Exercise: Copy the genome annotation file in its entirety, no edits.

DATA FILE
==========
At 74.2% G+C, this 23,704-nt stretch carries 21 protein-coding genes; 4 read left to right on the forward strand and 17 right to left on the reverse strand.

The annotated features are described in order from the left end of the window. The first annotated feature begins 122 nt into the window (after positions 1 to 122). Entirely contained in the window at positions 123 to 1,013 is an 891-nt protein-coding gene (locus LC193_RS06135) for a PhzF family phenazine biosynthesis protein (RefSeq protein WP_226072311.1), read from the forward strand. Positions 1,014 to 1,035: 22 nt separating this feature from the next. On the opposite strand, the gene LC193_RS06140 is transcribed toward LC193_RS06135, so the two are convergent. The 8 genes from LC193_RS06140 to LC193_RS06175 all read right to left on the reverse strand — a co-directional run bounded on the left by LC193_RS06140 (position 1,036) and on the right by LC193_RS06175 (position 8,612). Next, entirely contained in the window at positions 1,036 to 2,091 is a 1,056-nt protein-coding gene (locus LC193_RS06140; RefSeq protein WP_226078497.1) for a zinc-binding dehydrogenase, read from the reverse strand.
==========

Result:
At 74.2% G+C, this 23,704-nt stretch carries 21 protein-coding genes; 4 read left to right on the forward strand and 17 right to left on the reverse strand.

The annotated features are described in order from the left end of the window. The first annotated feature begins 122 nt into the window (after positions 1 to 122). Entirely contained in the window at positions 123 to 1,013 is an 891-nt protein-coding gene (locus LC193_RS06135) for a PhzF family phenazine biosynthesis protein (RefSeq protein WP_226072311.1), read from the forward strand. Positions 1,014 to 1,035: 22 nt separating this feature from the next. On the opposite strand, the gene LC193_RS06140 is transcribed toward LC193_RS06135, so the two are convergent. The 8 genes from LC193_RS06140 to LC193_RS06175 all read right to left on the reverse strand — a co-directional run bounded on the left by LC193_RS06140 (position 1,036) and on the right by LC193_RS06175 (position 8,612). Next, entirely contained in the window at positions 1,036 to 2,091 is a 1,056-nt protein-coding gene (locus LC193_RS06140; RefSeq protein WP_226078497.1) for a zinc-binding dehydrogenase, read from the reverse strand.